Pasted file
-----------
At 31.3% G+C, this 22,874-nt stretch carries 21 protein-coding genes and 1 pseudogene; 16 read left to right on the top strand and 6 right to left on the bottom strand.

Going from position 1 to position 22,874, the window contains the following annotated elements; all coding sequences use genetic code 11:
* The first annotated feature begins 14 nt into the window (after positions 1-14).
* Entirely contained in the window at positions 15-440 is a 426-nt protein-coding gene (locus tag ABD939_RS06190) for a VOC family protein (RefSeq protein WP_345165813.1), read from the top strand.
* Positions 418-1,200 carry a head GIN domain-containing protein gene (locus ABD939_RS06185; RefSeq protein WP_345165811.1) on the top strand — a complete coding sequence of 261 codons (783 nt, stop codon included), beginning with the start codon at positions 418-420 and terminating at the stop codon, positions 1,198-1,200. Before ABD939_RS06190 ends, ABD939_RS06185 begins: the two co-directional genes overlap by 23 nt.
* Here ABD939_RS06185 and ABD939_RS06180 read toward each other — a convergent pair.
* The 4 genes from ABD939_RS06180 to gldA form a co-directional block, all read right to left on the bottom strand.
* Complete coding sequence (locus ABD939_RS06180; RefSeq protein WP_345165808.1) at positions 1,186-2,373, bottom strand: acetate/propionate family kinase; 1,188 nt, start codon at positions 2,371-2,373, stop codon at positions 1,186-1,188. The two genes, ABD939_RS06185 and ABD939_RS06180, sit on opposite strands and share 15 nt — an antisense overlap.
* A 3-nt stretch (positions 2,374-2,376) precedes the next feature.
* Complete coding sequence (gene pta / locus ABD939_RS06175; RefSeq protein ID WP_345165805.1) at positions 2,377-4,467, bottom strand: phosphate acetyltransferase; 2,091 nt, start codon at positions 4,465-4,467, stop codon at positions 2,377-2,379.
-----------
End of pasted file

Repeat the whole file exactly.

At 31.3% G+C, this 22,874-nt stretch carries 21 protein-coding genes and 1 pseudogene; 16 read left to right on the top strand and 6 right to left on the bottom strand.

Going from position 1 to position 22,874, the window contains the following annotated elements; all coding sequences use genetic code 11:
* The first annotated feature begins 14 nt into the window (after positions 1-14).
* Entirely contained in the window at positions 15-440 is a 426-nt protein-coding gene (locus tag ABD939_RS06190) for a VOC family protein (RefSeq protein WP_345165813.1), read from the top strand.
* Positions 418-1,200 carry a head GIN domain-containing protein gene (locus ABD939_RS06185; RefSeq protein WP_345165811.1) on the top strand — a complete coding sequence of 261 codons (783 nt, stop codon included), beginning with the start codon at positions 418-420 and terminating at the stop codon, positions 1,198-1,200. Before ABD939_RS06190 ends, ABD939_RS06185 begins: the two co-directional genes overlap by 23 nt.
* Here ABD939_RS06185 and ABD939_RS06180 read toward each other — a convergent pair.
* The 4 genes from ABD939_RS06180 to gldA form a co-directional block, all read right to left on the bottom strand.
* Complete coding sequence (locus ABD939_RS06180; RefSeq protein WP_345165808.1) at positions 1,186-2,373, bottom strand: acetate/propionate family kinase; 1,188 nt, start codon at positions 2,371-2,373, stop codon at positions 1,186-1,188. The two genes, ABD939_RS06185 and ABD939_RS06180, sit on opposite strands and share 15 nt — an antisense overlap.
* A 3-nt stretch (positions 2,374-2,376) precedes the next feature.
* Complete coding sequence (gene pta / locus ABD939_RS06175; RefSeq protein ID WP_345165805.1) at positions 2,377-4,467, bottom strand: phosphate acetyltransferase; 2,091 nt, start codon at positions 4,465-4,467, stop codon at positions 2,377-2,379.